So here it is, The Vogue Knitting Ultimate Hat Book (Sixth & Spring Press, 2012)
Maybe the grandest thing about this compendium of designs that have appeared previously in Vogue Knitting magazine, is its educational value. If a knitter were to make each one of the fifty (50!) hat patterns here, s/he would come away with a very full knowledge of knitting technique and knitting propriety, by which I mean that the designs are perfectly suited to the kinds of yarn required. (For example, one would not be advised to make the Double-Knit Hat designed by Elli Stubenrauch in a yarn heavier or less elastic than the fingering-weight called for, as that would most likely doom it to failure.)
|One side of the Double-Knit Hat, designed by Elli Stubenrauch.|
So, if you followed the directions as written, you'd practice (and perhaps learn for the first time) double knitting (i.e. reversible!) and intarsia. And you'd come away with a clever and useful little cap. Though I'm generally not a big fan of pictorial knitting, I must admit that I find this design, called "bird on a wire," very adorable.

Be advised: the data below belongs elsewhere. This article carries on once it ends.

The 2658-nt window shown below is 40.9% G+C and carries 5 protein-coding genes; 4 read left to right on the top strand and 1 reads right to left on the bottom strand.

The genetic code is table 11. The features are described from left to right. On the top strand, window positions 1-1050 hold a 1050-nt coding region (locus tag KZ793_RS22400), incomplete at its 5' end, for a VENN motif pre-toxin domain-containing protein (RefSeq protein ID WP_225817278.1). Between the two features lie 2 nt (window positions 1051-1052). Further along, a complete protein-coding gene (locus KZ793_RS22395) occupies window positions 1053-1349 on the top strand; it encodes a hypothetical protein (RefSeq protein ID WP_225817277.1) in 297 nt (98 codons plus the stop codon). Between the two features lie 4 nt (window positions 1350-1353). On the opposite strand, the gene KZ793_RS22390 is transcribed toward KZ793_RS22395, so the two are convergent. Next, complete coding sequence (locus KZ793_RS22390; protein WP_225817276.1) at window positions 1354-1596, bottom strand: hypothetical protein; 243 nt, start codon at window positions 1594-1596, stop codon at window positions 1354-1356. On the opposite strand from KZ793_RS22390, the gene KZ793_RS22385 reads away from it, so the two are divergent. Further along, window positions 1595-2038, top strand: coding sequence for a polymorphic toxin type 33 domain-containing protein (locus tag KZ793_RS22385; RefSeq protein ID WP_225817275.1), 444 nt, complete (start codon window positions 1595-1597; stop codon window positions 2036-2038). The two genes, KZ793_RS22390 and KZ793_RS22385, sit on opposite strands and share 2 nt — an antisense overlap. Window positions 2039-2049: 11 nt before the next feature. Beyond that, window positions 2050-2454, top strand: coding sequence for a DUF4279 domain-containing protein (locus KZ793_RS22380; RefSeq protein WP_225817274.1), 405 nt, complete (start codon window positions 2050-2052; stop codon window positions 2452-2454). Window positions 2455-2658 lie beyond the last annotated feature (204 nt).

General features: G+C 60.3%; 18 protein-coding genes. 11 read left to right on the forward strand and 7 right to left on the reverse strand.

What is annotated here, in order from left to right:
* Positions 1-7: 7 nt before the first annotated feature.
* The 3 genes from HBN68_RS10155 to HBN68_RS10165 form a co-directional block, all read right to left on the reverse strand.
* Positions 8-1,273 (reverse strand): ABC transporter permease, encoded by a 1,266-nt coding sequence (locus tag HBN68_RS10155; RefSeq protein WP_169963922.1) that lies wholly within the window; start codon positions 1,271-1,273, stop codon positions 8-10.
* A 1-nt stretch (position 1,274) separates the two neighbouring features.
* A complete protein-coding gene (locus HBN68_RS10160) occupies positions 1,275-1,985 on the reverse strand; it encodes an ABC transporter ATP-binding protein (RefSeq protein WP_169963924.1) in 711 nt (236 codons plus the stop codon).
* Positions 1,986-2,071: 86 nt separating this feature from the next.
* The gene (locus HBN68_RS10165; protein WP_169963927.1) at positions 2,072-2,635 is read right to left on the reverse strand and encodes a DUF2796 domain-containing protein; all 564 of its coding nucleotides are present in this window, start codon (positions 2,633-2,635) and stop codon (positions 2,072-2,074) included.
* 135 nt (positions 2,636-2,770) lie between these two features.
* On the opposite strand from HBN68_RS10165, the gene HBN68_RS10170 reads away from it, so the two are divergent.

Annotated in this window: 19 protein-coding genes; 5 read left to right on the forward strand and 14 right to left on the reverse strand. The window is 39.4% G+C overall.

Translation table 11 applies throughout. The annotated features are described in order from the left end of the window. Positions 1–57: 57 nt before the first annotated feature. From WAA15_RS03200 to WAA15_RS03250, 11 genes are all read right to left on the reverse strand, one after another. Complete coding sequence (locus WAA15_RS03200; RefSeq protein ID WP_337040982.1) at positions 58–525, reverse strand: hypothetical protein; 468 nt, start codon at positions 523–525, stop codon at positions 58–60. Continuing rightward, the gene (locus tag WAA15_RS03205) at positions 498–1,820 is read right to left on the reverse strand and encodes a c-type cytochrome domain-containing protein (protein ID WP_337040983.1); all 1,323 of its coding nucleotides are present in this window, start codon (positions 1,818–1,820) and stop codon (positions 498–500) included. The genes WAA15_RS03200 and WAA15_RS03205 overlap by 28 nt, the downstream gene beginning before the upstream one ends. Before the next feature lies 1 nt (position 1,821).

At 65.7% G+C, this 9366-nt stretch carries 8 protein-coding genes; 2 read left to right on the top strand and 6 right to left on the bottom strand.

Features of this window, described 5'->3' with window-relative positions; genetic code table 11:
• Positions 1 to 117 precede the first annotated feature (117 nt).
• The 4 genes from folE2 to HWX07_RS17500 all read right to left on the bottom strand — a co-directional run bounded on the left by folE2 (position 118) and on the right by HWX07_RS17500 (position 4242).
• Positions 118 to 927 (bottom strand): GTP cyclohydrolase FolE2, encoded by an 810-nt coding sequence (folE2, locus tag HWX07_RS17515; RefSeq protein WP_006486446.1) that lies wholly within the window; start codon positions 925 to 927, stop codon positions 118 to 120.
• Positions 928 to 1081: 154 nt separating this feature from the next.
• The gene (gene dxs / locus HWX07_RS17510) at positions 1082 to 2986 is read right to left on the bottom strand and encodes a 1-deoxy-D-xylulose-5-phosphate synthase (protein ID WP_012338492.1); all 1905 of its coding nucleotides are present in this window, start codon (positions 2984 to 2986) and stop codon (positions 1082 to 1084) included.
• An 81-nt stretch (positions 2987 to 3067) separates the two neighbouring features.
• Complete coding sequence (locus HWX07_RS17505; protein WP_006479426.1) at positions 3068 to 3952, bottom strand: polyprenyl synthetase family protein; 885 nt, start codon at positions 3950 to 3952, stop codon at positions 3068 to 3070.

|The other side.|
The designs are prefaced by short sections on the history of hats, anatomy of hats, and types--the latter offers useful images of basic hat shapes--and there's a mercifully brief boilerplate discussion of basic techniques. (At least there is no seemingly-obligatory section on "how to knit," which most knitting books, no matter how advanced, compulsively repeat.) The patterns themselves reflect a range of designers, from well-known (Deborah Newton, Pam Allen, Norah Gaughan) to up-and-coming (Jacqueline van Dillen, Mari Tobita, Anna Al). The fifty designs as a whole reflect the delightful way that modern knitting incorporates the textile heritage of Europe, Asia, and the Americas through technique, motif, color, and style.
Does it have any limitations at all? Yes--these are designs intended for women, though some, like the chullos, trapper, beanie-style, and aviator hats could easily be adapted to fit those of the male persuasion. But apart from that, it really is, as the title claims, an ultimate compendium. Great photography, clear layout, instructions, charts, and timeless designs--it's really one of the best knitting books I've found, and the list price of $24.95 (obviously even less if you buy through a discounter) is quite modest considering what's included.
|Isn't this pilbox by Mari Tobita elegant? And just think what a good cabler you'd be if you knitted it!|